When a person with ADHD is unable to wrap their head around doing something in the way “it’s supposed to be done” it might look like they can’t do the job. In reality, they probably have plenty of creative ways to complete the task that just might not be what the manager had in mind. Many companies are finally starting to recognize the importance of hiring employees who can really think “outside the box,” but they also need to accept that people with the potential to be truly innovative thinkers tend to work a little differently.
Masking and Adapting to a Neurotypical World Causes Burnout…
One of the main ways neurodivergent people cope in a neurotypical world is through masking. Masking is a phenomenon where neurodivergent individuals make the effort to appear “normal” by suppressing their neurodivergent traits and doing their best to perform as a neurotypical person.
Alyssa Jean Salter, an autistic neurodiversity and disability specialist alludes to this challenge, “I wasn’t diagnosed with my many neurodiversities until I was over the age of 24. It is something I have learned about myself later in life, it has explained so many experiences, but it also means I am learning recently how to appropriately take care of myself and advocate for what I need.”
Salter continues, “I grew up going all the way through graduate school without accommodations. I worked and hustled without accommodations. I ran my battery into the ground to the point where I was sleeping 12 to 14 hours a day, waking up for work, working, and sleeping. I was a shell of a person because I was constantly adapting myself like a chameleon to survive in my environment.”
Alyssa Jean Salter
I was a shell of a person because I was constantly adapting myself like a chameleon to survive in my environment.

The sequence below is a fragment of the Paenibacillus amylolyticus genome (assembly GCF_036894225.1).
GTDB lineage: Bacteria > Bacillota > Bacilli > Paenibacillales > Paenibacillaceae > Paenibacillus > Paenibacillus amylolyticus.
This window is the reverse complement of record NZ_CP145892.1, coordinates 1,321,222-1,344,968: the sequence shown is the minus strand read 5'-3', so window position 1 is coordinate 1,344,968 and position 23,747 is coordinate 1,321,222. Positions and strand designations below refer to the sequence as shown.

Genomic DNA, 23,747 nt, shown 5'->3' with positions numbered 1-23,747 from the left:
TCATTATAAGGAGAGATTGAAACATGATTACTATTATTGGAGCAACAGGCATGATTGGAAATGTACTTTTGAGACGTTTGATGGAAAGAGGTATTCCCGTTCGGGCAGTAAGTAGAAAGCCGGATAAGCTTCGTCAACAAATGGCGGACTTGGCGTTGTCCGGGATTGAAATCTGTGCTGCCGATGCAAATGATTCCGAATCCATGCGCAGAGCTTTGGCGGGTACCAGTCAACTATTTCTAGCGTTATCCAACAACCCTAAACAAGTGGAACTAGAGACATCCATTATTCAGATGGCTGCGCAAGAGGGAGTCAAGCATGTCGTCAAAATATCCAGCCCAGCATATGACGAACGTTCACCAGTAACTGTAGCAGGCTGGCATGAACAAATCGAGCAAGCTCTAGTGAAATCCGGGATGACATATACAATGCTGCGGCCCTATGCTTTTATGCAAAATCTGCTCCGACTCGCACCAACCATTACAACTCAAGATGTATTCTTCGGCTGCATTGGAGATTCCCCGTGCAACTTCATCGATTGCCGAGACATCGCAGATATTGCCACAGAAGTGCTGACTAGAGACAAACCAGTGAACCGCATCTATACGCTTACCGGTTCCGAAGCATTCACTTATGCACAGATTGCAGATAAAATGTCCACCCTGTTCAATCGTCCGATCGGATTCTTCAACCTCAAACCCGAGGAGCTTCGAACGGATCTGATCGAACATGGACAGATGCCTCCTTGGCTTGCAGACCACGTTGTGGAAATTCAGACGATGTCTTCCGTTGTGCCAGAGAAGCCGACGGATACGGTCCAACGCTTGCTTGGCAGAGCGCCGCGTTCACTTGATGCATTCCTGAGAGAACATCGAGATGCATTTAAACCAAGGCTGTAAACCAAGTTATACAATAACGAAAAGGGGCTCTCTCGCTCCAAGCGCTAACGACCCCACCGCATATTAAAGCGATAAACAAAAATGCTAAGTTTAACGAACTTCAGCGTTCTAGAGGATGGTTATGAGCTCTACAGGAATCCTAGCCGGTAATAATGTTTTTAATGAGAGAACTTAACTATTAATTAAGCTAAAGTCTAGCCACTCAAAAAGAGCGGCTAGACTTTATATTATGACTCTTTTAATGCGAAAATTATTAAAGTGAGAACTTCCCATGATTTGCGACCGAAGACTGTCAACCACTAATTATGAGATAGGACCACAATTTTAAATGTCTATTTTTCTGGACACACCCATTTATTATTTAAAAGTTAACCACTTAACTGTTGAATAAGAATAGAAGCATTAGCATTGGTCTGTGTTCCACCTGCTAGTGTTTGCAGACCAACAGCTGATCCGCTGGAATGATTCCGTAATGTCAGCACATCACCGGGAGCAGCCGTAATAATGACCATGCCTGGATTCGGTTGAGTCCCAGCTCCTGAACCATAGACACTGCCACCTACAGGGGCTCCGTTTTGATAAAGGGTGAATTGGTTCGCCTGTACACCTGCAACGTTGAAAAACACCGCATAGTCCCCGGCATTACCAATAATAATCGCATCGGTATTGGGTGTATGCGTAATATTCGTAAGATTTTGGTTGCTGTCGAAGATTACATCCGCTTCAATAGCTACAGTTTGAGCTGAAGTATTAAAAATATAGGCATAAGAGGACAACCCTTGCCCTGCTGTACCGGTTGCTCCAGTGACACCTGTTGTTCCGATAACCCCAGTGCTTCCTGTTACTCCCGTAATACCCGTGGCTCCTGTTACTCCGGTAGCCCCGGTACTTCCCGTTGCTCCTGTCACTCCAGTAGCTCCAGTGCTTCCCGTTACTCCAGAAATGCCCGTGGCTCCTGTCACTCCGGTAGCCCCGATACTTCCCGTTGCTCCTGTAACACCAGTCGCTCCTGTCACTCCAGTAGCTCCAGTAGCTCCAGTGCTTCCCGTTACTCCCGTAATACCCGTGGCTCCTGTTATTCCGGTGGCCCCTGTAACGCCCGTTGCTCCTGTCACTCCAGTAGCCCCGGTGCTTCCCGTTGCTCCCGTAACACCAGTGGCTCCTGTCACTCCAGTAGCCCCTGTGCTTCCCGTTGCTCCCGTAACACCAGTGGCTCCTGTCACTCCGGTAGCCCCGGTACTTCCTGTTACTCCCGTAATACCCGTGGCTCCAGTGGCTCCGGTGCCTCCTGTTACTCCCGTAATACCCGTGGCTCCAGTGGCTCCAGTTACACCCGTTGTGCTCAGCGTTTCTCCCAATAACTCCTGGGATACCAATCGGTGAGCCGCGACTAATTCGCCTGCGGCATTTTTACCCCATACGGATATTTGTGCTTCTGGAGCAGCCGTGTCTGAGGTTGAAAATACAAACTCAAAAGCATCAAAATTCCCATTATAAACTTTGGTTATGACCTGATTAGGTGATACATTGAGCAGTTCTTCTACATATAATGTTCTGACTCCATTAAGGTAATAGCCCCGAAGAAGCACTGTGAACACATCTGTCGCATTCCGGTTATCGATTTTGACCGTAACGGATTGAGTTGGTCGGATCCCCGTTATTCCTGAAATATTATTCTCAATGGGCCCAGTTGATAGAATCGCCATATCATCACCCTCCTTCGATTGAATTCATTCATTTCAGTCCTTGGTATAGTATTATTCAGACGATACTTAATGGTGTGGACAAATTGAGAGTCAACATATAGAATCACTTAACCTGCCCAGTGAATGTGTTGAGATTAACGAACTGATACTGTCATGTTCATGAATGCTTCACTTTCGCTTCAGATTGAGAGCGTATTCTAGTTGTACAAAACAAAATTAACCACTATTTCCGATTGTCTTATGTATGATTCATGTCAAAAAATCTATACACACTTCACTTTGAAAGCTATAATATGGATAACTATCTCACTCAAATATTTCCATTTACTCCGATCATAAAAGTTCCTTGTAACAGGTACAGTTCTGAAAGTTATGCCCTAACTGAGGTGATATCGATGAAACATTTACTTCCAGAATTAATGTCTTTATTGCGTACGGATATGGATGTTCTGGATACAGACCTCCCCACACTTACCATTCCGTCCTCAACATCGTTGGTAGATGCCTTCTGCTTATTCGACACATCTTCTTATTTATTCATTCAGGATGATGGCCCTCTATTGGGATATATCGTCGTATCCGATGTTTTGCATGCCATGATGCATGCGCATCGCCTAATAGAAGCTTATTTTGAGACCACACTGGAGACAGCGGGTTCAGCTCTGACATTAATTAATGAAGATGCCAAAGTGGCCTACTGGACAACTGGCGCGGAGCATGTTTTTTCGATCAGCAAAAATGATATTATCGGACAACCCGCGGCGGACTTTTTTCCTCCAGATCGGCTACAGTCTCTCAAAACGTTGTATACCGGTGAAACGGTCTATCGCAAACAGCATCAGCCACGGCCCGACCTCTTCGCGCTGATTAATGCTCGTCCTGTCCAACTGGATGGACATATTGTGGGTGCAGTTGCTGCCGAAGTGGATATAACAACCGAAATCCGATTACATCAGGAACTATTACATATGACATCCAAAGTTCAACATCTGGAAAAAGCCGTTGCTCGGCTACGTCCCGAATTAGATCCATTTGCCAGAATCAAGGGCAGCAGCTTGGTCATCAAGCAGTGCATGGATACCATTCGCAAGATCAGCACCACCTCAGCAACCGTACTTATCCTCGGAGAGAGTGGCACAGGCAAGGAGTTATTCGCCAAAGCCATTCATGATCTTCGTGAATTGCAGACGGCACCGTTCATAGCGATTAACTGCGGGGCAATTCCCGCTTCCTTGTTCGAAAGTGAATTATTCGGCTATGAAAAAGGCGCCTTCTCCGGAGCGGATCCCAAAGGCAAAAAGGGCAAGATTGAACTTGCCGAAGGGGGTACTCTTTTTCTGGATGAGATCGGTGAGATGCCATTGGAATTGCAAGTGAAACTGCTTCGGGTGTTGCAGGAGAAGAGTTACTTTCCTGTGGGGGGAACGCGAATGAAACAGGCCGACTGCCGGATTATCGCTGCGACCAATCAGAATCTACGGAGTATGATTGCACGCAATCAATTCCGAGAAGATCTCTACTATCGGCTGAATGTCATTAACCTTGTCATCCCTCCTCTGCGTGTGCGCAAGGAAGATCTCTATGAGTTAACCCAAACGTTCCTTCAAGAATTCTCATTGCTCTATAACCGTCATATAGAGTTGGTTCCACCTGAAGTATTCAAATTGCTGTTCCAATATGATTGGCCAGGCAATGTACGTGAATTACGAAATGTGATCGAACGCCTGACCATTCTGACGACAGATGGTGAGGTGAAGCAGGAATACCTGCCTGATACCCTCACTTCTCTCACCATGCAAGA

While this behavior is beneficial in certain circumstances, when a neurodivergent person is working in an environment that forces them to mask 24/7 it can lead to serious burnout. It’s a survival tactic but it’s not sustainable, and another reason why employers should foster acceptance of people whose needs might differ from their colleagues.
Feeling Discouraged When Your Creativity Challenges the Status Quo…
Knowing there are key differences in the ADHD brain compared to the non-ADHD brain can be validating for those with ADHD. But these nuances aren’t always acknowledged in a neurotypical workforce. A key challenge for those with ADHD is dopamine dysregulation.
Dopamine is the feel-good neurotransmitter involved in helping us feel satisfaction and pleasure when something is accomplished. For ADHDers, there is either too little dopamine, not enough receptors for it, or the dopamine is not being used efficiently. It’s what triggers novelty-seeking behaviors and curbs our motivation when tasks seem dry or mundane.
Sunny Cash, a community director with ADHD, shares how this can show up at work:
I am sure it was thought that I wasn’t leadership material because I wasn’t following the expected route, so how could I be expected to lead in a way that was expected?
Rather than seeing their ways as unconventional or as ‘disturbances’ to the norm, managers can instead open the floor to alternate ways of thinking from their neurodivergent employees. They can also make accommodations for those with ADHD to take the lead on other areas of the job or business that may offer more stimulation and allow them to exercise their full potential.
A harmonious workplace can be achieved if those at the top are able to lean into the strengths of each individual versus writing off their differences.
A Word From Verywell
If we’re honest, we’ve only just scratched the surface when it comes to the multi-layered experiences the neurodivergent community may face.
In the coming months, we’ll get into the nitty gritty of topics like how ADHD affects your relationship with colleagues, how to tell your manager when you’re at your peak or off your game, and dealing with rejection-sensitive dysphoria. We hope this series can help you feel supported, seen, and understood—because we all deserve to thrive, not just survive.
Read the full article here